On 1 May, Estonia will take over the presidency of the United Nations Security Council for a month; the country plans to pay particular attention to the connections between the COVID-19 pandemic and the security environment, cybersecurity, the fundamental principles of international law, including the protection of civilians and increasing the transparency of the Security Council during the crisis.
“The Security Council continues to work through the coronavirus crisis. When we became an elected member of the Security Council in January, we had no idea that in only a few months, the world would be dealing with one of the greatest crisis since the Second World War. This makes being at the head of the UN Security Council at this time an even greater responsibility, but we are ready for it,” the Estonian foreign minister, Urmas Reinsalu, said.
According to Reinsalu, the global pandemic has an impact on peace and security across the world. As the president, it is Estonia’s goal to make sure that the Security Council focuses on threats related to COVID-19. “In order to defeat the pandemic, it is crucial to support the UN secretary-general’s call for a global ceasefire, continue peacekeeping missions and ensure full access to humanitarian aid in crisis areas,” the foreign ministry said in a statement.
May also marks the 75th anniversary of the end of the Second World War on European soil and on 8 May, Estonia is holding a high-level discussion to remember this event. “On that occasion, Estonia will bring countries together to remember all those who were killed, discuss the lessons of the post-war order and fundamental principles of international law, especially the prohibition of the use and threat of force. It is particularly important considering that conflicts unfortunately still exist in Europe,” Reinsalu stated.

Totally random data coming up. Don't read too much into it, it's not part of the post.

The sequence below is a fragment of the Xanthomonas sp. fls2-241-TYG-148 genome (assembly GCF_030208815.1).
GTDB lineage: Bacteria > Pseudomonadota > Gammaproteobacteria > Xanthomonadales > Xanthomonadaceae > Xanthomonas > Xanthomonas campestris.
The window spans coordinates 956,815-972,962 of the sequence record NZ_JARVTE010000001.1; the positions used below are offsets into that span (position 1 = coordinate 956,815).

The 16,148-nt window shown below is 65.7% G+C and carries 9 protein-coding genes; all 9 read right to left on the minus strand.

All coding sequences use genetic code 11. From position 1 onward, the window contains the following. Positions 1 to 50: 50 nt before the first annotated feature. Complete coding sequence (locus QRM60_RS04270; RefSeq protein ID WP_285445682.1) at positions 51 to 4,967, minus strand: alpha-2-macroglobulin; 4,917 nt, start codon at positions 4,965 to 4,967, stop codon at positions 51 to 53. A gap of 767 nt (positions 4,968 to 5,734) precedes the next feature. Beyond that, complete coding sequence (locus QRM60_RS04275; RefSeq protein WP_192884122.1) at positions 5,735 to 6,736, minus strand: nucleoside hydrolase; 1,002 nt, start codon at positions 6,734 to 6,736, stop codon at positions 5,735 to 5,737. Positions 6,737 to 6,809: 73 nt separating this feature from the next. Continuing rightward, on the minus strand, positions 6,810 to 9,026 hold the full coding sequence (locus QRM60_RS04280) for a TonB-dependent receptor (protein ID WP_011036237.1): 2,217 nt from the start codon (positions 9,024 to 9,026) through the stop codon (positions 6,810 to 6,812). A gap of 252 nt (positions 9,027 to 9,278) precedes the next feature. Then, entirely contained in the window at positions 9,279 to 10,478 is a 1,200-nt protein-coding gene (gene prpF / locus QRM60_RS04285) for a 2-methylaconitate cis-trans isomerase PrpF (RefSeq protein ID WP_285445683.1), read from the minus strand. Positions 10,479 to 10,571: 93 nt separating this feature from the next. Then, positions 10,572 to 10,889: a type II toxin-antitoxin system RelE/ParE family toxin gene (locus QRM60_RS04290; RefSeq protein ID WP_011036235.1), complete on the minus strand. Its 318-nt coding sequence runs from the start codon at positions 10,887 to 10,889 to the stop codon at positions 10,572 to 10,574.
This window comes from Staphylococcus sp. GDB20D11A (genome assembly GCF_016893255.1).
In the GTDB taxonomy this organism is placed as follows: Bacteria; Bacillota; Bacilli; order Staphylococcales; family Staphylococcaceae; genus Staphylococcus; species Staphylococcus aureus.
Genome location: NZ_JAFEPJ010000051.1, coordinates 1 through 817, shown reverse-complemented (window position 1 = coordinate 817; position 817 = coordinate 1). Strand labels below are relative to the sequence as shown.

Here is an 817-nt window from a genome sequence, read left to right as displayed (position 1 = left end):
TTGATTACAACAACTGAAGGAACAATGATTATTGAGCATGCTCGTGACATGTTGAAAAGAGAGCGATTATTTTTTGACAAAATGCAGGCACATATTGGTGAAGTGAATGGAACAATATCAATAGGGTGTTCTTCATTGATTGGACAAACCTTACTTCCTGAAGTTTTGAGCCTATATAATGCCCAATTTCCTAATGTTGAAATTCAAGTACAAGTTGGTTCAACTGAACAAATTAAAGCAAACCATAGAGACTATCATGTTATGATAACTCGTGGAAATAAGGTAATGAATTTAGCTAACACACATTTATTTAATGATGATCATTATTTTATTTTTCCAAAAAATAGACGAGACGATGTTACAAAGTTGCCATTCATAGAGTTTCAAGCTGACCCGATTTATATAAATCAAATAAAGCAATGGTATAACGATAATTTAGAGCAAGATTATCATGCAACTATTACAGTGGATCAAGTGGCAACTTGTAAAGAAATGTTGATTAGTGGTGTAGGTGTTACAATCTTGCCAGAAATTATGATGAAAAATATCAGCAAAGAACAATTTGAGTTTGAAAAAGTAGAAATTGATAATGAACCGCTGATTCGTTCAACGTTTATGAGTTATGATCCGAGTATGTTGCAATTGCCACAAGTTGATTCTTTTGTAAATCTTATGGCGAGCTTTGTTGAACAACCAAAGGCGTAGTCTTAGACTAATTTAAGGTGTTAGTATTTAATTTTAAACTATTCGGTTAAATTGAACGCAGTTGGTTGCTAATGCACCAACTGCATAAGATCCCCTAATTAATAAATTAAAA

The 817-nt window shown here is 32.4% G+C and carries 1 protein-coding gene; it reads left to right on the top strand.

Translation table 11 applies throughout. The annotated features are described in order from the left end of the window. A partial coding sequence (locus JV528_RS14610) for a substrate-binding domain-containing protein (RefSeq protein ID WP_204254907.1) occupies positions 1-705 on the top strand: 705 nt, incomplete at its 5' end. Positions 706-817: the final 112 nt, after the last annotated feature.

Meeting by video
Other special events include a meeting on cybersecurity as well as a discussion on the protection of civilians, with the Estonian president, Kersti Kaljulaid, attending and the secretary-general of the UN, António Guterres, speaking.
The Security Council is currently meeting by video and the working methods of the souncil during the crisis are in particular focus. “We consider it important to ensure the maximum efficiency of the Security Council’s work even via video meetings, and the maximum availability of open meetings to the public and other UN member states,” Estonia’s permanent representative to the UN, ambassador Sven Jürgenson, noted.
The task of the UN Security Council is to uphold global peace and security. Estonia is an elected member of the Security Council in 2020 and 2021. Every month, one of the 15 members of the UN Security Council holds the presidency. The task of the president is to work as a professional partner in organising the Security Council meetings and excel at a transparent and smooth organisation of work. As the presidency rotates alphabetically, Estonia’s membership includes two presidencies: in the spring of 2020 and the summer of 2021.
Cover: Estonian delegation at the UN Security Council session hall on 7 June 2019. Photo by Eleri Ever.